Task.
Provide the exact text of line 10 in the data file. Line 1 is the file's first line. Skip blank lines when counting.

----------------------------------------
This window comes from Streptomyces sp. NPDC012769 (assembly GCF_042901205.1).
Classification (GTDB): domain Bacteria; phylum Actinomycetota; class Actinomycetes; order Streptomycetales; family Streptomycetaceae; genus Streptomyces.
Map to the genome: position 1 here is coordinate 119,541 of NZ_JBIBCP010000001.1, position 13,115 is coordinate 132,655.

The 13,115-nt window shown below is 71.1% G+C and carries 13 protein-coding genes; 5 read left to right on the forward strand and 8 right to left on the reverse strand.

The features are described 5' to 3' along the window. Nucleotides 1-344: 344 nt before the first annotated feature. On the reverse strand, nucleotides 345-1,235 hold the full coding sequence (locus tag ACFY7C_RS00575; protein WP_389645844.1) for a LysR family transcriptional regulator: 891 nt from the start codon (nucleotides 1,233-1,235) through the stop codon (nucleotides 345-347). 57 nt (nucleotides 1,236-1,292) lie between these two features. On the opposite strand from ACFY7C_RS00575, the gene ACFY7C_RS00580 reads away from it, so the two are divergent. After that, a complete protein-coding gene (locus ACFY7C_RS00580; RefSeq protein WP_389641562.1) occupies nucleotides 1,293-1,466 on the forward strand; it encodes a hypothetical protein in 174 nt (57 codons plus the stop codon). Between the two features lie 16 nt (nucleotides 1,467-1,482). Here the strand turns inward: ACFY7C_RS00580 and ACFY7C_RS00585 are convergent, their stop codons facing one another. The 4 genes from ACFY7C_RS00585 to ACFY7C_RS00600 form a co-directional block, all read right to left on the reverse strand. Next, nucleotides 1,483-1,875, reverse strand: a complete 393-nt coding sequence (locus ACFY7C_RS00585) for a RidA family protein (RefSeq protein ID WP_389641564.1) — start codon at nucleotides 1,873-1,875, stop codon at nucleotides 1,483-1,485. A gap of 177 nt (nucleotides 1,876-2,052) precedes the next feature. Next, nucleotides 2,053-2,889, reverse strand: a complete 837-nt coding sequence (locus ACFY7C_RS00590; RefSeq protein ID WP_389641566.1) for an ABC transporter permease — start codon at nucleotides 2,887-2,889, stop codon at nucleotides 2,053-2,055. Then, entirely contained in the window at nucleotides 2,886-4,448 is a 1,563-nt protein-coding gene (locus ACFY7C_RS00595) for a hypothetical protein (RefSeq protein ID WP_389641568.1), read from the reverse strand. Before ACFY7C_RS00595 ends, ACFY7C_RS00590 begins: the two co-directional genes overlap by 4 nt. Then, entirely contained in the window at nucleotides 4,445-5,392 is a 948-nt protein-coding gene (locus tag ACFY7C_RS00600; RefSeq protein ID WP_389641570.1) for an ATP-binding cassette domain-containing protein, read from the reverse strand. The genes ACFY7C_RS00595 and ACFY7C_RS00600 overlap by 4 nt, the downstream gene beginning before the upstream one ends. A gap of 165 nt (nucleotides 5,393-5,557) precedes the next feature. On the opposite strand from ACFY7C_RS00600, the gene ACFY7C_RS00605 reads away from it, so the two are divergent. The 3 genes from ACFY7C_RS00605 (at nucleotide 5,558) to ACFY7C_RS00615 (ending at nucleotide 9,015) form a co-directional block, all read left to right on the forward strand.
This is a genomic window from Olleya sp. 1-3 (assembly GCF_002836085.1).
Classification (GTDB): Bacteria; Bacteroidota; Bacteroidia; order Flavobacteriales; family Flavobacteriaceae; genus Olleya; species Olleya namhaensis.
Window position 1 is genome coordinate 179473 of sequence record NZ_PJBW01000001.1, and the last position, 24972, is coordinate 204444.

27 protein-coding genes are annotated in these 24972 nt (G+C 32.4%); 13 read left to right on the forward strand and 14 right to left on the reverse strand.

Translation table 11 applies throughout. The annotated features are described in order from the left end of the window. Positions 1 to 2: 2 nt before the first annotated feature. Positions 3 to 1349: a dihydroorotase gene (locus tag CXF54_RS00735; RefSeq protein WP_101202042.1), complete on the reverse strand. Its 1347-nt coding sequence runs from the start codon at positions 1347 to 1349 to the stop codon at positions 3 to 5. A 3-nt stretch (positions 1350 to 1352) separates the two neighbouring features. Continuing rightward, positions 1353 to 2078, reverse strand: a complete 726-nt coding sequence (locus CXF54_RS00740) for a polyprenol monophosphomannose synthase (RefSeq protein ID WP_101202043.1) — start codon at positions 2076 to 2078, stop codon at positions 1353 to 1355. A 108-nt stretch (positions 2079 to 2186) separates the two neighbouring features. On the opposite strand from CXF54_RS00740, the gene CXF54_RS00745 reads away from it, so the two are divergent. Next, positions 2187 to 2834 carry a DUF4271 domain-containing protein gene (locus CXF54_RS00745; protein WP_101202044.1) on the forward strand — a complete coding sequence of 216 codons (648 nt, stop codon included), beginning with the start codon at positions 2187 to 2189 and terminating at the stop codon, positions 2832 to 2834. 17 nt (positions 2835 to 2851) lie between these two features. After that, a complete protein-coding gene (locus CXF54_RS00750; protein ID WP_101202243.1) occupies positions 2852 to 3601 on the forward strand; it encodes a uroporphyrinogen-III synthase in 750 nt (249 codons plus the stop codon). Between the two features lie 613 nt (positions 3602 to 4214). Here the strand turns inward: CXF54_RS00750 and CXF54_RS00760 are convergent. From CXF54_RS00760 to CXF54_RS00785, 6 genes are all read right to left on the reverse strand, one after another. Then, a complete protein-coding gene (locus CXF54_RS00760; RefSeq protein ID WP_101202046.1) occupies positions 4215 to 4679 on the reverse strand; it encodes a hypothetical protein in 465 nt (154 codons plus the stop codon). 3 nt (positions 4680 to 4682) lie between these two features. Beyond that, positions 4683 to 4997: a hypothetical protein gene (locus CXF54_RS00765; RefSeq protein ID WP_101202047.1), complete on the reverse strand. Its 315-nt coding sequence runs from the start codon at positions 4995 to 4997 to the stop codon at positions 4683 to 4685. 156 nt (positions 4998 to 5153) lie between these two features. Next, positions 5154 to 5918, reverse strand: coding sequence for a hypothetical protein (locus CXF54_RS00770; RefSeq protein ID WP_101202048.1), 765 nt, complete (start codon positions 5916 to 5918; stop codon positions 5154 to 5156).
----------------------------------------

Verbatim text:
Translation table 11 applies throughout. The annotated features are described in order from the left end of the window. Positions 1 to 2: 2 nt before the first annotated feature. Positions 3 to 1349: a dihydroorotase gene (locus tag CXF54_RS00735; RefSeq protein WP_101202042.1), complete on the reverse strand. Its 1347-nt coding sequence runs from the start codon at positions 1347 to 1349 to the stop codon at positions 3 to 5. A 3-nt stretch (positions 1350 to 1352) separates the two neighbouring features. Continuing rightward, positions 1353 to 2078, reverse strand: a complete 726-nt coding sequence (locus CXF54_RS00740) for a polyprenol monophosphomannose synthase (RefSeq protein ID WP_101202043.1) — start codon at positions 2076 to 2078, stop codon at positions 1353 to 1355. A 108-nt stretch (positions 2079 to 2186) separates the two neighbouring features. On the opposite strand from CXF54_RS00740, the gene CXF54_RS00745 reads away from it, so the two are divergent. Next, positions 2187 to 2834 carry a DUF4271 domain-containing protein gene (locus CXF54_RS00745; protein WP_101202044.1) on the forward strand — a complete coding sequence of 216 codons (648 nt, stop codon included), beginning with the start codon at positions 2187 to 2189 and terminating at the stop codon, positions 2832 to 2834. 17 nt (positions 2835 to 2851) lie between these two features. After that, a complete protein-coding gene (locus CXF54_RS00750; protein ID WP_101202243.1) occupies positions 2852 to 3601 on the forward strand; it encodes a uroporphyrinogen-III synthase in 750 nt (249 codons plus the stop codon). Between the two features lie 613 nt (positions 3602 to 4214). Here the strand turns inward: CXF54_RS00750 and CXF54_RS00760 are convergent. From CXF54_RS00760 to CXF54_RS00785, 6 genes are all read right to left on the reverse strand, one after another. Then, a complete protein-coding gene (locus CXF54_RS00760; RefSeq protein ID WP_101202046.1) occupies positions 4215 to 4679 on the reverse strand; it encodes a hypothetical protein in 465 nt (154 codons plus the stop codon). 3 nt (positions 4680 to 4682) lie between these two features. Beyond that, positions 4683 to 4997: a hypothetical protein gene (locus CXF54_RS00765; RefSeq protein ID WP_101202047.1), complete on the reverse strand. Its 315-nt coding sequence runs from the start codon at positions 4995 to 4997 to the stop codon at positions 4683 to 4685. 156 nt (positions 4998 to 5153) lie between these two features. Next, positions 5154 to 5918, reverse strand: coding sequence for a hypothetical protein (locus CXF54_RS00770; RefSeq protein ID WP_101202048.1), 765 nt, complete (start codon positions 5916 to 5918; stop codon positions 5154 to 5156).